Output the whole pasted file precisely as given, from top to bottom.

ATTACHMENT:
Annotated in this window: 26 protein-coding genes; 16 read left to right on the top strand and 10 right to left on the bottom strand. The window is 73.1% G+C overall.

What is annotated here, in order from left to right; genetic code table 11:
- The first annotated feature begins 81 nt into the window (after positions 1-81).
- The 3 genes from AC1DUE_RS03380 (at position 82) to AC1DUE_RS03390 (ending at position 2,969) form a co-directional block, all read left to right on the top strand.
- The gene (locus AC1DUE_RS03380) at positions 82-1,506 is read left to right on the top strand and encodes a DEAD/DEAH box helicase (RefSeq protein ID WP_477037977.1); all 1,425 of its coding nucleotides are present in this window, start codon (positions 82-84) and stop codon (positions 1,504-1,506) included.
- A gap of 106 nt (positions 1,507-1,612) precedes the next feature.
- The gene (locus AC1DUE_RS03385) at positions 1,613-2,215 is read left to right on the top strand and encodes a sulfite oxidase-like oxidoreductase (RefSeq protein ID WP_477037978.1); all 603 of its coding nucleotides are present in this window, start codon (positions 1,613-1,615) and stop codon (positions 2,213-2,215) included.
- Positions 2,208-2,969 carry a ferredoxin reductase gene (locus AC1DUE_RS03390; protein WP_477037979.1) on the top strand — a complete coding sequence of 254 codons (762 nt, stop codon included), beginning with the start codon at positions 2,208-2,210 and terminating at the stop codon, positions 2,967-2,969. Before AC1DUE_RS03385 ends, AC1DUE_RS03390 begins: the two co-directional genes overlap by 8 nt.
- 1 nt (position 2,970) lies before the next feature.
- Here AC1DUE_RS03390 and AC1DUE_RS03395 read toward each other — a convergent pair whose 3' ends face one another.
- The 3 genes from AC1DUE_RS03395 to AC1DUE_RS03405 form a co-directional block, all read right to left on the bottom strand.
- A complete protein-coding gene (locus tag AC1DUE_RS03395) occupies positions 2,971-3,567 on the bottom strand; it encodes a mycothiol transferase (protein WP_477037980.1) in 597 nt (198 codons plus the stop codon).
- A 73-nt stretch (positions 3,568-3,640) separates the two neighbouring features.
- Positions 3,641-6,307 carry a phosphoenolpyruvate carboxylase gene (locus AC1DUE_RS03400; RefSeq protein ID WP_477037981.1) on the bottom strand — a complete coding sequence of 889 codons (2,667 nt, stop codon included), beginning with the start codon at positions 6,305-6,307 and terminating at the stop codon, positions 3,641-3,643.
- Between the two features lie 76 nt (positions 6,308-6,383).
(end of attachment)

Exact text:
Annotated in this window: 26 protein-coding genes; 16 read left to right on the top strand and 10 right to left on the bottom strand. The window is 73.1% G+C overall.

What is annotated here, in order from left to right; genetic code table 11:
- The first annotated feature begins 81 nt into the window (after positions 1-81).
- The 3 genes from AC1DUE_RS03380 (at position 82) to AC1DUE_RS03390 (ending at position 2,969) form a co-directional block, all read left to right on the top strand.
- The gene (locus AC1DUE_RS03380) at positions 82-1,506 is read left to right on the top strand and encodes a DEAD/DEAH box helicase (RefSeq protein ID WP_477037977.1); all 1,425 of its coding nucleotides are present in this window, start codon (positions 82-84) and stop codon (positions 1,504-1,506) included.
- A gap of 106 nt (positions 1,507-1,612) precedes the next feature.
- The gene (locus AC1DUE_RS03385) at positions 1,613-2,215 is read left to right on the top strand and encodes a sulfite oxidase-like oxidoreductase (RefSeq protein ID WP_477037978.1); all 603 of its coding nucleotides are present in this window, start codon (positions 1,613-1,615) and stop codon (positions 2,213-2,215) included.
- Positions 2,208-2,969 carry a ferredoxin reductase gene (locus AC1DUE_RS03390; protein WP_477037979.1) on the top strand — a complete coding sequence of 254 codons (762 nt, stop codon included), beginning with the start codon at positions 2,208-2,210 and terminating at the stop codon, positions 2,967-2,969. Before AC1DUE_RS03385 ends, AC1DUE_RS03390 begins: the two co-directional genes overlap by 8 nt.
- 1 nt (position 2,970) lies before the next feature.
- Here AC1DUE_RS03390 and AC1DUE_RS03395 read toward each other — a convergent pair whose 3' ends face one another.
- The 3 genes from AC1DUE_RS03395 to AC1DUE_RS03405 form a co-directional block, all read right to left on the bottom strand.
- A complete protein-coding gene (locus tag AC1DUE_RS03395) occupies positions 2,971-3,567 on the bottom strand; it encodes a mycothiol transferase (protein WP_477037980.1) in 597 nt (198 codons plus the stop codon).
- A 73-nt stretch (positions 3,568-3,640) separates the two neighbouring features.
- Positions 3,641-6,307 carry a phosphoenolpyruvate carboxylase gene (locus AC1DUE_RS03400; RefSeq protein ID WP_477037981.1) on the bottom strand — a complete coding sequence of 889 codons (2,667 nt, stop codon included), beginning with the start codon at positions 6,305-6,307 and terminating at the stop codon, positions 3,641-3,643.
- Between the two features lie 76 nt (positions 6,308-6,383).